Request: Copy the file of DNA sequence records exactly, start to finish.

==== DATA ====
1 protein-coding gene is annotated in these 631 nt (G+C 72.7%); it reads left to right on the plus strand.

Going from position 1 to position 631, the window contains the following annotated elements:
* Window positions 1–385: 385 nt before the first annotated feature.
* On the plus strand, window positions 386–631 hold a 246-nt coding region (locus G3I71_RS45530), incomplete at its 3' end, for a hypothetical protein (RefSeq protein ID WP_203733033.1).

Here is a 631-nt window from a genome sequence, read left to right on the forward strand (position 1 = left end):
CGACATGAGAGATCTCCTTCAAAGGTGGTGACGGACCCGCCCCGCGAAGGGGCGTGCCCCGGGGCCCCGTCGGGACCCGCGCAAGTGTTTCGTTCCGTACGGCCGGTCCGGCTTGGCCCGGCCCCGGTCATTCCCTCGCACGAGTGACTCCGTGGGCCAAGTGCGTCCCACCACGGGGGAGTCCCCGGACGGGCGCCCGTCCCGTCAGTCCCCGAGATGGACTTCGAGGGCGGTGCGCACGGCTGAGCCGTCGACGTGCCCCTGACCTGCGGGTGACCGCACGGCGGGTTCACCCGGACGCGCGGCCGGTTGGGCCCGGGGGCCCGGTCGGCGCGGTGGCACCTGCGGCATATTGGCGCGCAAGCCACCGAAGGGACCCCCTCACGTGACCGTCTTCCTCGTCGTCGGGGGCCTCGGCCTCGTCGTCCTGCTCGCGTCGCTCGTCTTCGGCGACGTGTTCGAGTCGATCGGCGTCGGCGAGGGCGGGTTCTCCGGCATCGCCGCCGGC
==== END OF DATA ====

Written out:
1 protein-coding gene is annotated in these 631 nt (G+C 72.7%); it reads left to right on the plus strand.

Going from position 1 to position 631, the window contains the following annotated elements:
* Window positions 1–385: 385 nt before the first annotated feature.
* On the plus strand, window positions 386–631 hold a 246-nt coding region (locus G3I71_RS45530), incomplete at its 3' end, for a hypothetical protein (RefSeq protein ID WP_203733033.1).

Here is a 631-nt window from a genome sequence, read left to right on the forward strand (position 1 = left end):
CGACATGAGAGATCTCCTTCAAAGGTGGTGACGGACCCGCCCCGCGAAGGGGCGTGCCCCGGGGCCCCGTCGGGACCCGCGCAAGTGTTTCGTTCCGTACGGCCGGTCCGGCTTGGCCCGGCCCCGGTCATTCCCTCGCACGAGTGACTCCGTGGGCCAAGTGCGTCCCACCACGGGGGAGTCCCCGGACGGGCGCCCGTCCCGTCAGTCCCCGAGATGGACTTCGAGGGCGGTGCGCACGGCTGAGCCGTCGACGTGCCCCTGACCTGCGGGTGACCGCACGGCGGGTTCACCCGGACGCGCGGCCGGTTGGGCCCGGGGGCCCGGTCGGCGCGGTGGCACCTGCGGCATATTGGCGCGCAAGCCACCGAAGGGACCCCCTCACGTGACCGTCTTCCTCGTCGTCGGGGGCCTCGGCCTCGTCGTCCTGCTCGCGTCGCTCGTCTTCGGCGACGTGTTCGAGTCGATCGGCGTCGGCGAGGGCGGGTTCTCCGGCATCGCCGCCGGC